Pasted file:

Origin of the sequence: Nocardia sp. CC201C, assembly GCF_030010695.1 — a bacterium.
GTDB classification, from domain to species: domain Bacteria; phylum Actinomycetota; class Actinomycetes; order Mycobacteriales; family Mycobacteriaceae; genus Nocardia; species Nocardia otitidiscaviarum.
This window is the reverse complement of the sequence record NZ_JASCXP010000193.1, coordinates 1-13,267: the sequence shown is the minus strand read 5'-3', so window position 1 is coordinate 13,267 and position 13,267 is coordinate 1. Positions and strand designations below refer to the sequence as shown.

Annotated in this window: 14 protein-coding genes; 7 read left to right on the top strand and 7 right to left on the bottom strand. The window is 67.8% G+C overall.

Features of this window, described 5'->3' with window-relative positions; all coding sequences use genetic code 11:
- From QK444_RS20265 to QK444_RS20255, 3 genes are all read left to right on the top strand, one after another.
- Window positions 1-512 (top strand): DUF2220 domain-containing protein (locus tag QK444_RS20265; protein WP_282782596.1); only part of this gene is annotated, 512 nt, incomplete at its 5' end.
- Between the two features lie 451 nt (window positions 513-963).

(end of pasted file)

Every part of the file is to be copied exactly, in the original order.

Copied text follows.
Origin of the sequence: Nocardia sp. CC201C, assembly GCF_030010695.1 — a bacterium.
GTDB classification, from domain to species: domain Bacteria; phylum Actinomycetota; class Actinomycetes; order Mycobacteriales; family Mycobacteriaceae; genus Nocardia; species Nocardia otitidiscaviarum.
This window is the reverse complement of the sequence record NZ_JASCXP010000193.1, coordinates 1-13,267: the sequence shown is the minus strand read 5'-3', so window position 1 is coordinate 13,267 and position 13,267 is coordinate 1. Positions and strand designations below refer to the sequence as shown.

Annotated in this window: 14 protein-coding genes; 7 read left to right on the top strand and 7 right to left on the bottom strand. The window is 67.8% G+C overall.

Features of this window, described 5'->3' with window-relative positions; all coding sequences use genetic code 11:
- From QK444_RS20265 to QK444_RS20255, 3 genes are all read left to right on the top strand, one after another.
- Window positions 1-512 (top strand): DUF2220 domain-containing protein (locus tag QK444_RS20265; protein WP_282782596.1); only part of this gene is annotated, 512 nt, incomplete at its 5' end.
- Between the two features lie 451 nt (window positions 513-963).